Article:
Prison Diary: Welcoming the Guards

In my recent podcast with Luke Norsworthy about my new book Stranger God, we talk a lot about the prison.

One of the things I talk about his how your feelings get shaped doing prison ministry in your attitudes toward the guards. It's a great example of the insidious social psychological dynamics I talk about in Stranger God that make hospitality so hard.

As I described to Luke, because I spend most of my time focusing on and befriending the inmates I subtly take on their attitudes about the guards. The inmates I know by name. The guards are just anonymous men and women who pat me down, check my Bible for contraband, and buzz me through doors. We don't talk to each other much.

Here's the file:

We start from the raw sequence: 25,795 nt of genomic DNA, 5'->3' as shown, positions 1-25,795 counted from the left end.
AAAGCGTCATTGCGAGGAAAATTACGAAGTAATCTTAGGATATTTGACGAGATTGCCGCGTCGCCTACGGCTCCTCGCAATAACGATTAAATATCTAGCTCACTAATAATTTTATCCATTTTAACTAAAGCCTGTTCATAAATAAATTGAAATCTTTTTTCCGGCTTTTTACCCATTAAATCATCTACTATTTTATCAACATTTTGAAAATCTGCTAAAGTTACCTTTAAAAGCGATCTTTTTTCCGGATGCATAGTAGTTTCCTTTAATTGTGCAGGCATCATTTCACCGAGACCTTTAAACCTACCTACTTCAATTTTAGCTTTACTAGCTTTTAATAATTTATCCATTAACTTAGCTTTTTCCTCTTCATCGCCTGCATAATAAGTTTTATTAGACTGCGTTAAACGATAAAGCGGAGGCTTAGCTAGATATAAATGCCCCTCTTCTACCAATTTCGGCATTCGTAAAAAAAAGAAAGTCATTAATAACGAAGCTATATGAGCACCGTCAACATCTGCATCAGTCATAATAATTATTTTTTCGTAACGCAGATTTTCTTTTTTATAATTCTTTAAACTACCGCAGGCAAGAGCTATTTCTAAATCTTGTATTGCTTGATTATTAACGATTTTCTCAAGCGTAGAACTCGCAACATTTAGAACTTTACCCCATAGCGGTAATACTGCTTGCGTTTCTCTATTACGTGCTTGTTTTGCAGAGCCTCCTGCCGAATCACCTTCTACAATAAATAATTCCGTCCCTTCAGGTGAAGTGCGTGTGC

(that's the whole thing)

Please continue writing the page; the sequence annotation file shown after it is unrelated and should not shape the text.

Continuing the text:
Plus, the guards are the ones who frequently interrupt or cut short the study for some reason or the other.

Lastly, the inmates regularly share awful stories about their experiences with the guards.

All this slowly affects your psychology. If you pay attention, you begin to notice that an association is being made: Inmate = Good and Guard = Bad. It's not a strong association, just a slight twinge of emotion. But it's enough, in the language of Stranger God, to shrink the circle of your affections.

That these association are being made shouldn't be news to anyone familiar with the Implicit Associations Test. Check out the book Blindspot: Hidden Biases in Good People.

This tilt of my affections away from the guards is a great illustration of the blindspots I talk about in Stranger God as being our greatest obstacle to hospitality.

This entry was posted by Richard Beck. Bookmark the permalink.

Leave a Reply